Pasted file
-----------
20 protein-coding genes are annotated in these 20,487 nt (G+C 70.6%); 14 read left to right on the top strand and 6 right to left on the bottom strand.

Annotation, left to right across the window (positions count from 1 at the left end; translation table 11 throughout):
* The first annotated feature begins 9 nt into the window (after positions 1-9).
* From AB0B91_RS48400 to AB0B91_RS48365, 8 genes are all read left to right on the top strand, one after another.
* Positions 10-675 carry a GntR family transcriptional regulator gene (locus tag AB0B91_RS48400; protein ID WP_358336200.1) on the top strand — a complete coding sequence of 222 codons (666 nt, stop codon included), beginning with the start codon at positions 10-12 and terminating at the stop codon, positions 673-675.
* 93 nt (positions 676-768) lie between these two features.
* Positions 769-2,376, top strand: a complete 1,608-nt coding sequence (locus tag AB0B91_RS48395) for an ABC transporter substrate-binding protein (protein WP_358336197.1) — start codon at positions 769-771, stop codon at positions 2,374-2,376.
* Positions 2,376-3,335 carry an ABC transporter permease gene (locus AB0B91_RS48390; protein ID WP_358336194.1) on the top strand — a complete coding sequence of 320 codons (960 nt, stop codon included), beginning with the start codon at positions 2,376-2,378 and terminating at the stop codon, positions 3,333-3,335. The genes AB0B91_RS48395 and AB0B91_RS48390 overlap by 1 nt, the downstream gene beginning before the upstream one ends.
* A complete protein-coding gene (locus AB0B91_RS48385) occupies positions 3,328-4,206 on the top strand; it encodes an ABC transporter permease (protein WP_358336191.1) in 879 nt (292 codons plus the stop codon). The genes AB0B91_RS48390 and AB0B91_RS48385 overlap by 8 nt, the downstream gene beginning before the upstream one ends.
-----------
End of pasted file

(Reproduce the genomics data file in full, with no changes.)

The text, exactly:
20 protein-coding genes are annotated in these 20,487 nt (G+C 70.6%); 14 read left to right on the top strand and 6 right to left on the bottom strand.

Annotation, left to right across the window (positions count from 1 at the left end; translation table 11 throughout):
* The first annotated feature begins 9 nt into the window (after positions 1-9).
* From AB0B91_RS48400 to AB0B91_RS48365, 8 genes are all read left to right on the top strand, one after another.
* Positions 10-675 carry a GntR family transcriptional regulator gene (locus tag AB0B91_RS48400; protein ID WP_358336200.1) on the top strand — a complete coding sequence of 222 codons (666 nt, stop codon included), beginning with the start codon at positions 10-12 and terminating at the stop codon, positions 673-675.
* 93 nt (positions 676-768) lie between these two features.
* Positions 769-2,376, top strand: a complete 1,608-nt coding sequence (locus tag AB0B91_RS48395) for an ABC transporter substrate-binding protein (protein WP_358336197.1) — start codon at positions 769-771, stop codon at positions 2,374-2,376.
* Positions 2,376-3,335 carry an ABC transporter permease gene (locus AB0B91_RS48390; protein ID WP_358336194.1) on the top strand — a complete coding sequence of 320 codons (960 nt, stop codon included), beginning with the start codon at positions 2,376-2,378 and terminating at the stop codon, positions 3,333-3,335. The genes AB0B91_RS48395 and AB0B91_RS48390 overlap by 1 nt, the downstream gene beginning before the upstream one ends.
* A complete protein-coding gene (locus AB0B91_RS48385) occupies positions 3,328-4,206 on the top strand; it encodes an ABC transporter permease (protein WP_358336191.1) in 879 nt (292 codons plus the stop codon). The genes AB0B91_RS48390 and AB0B91_RS48385 overlap by 8 nt, the downstream gene beginning before the upstream one ends.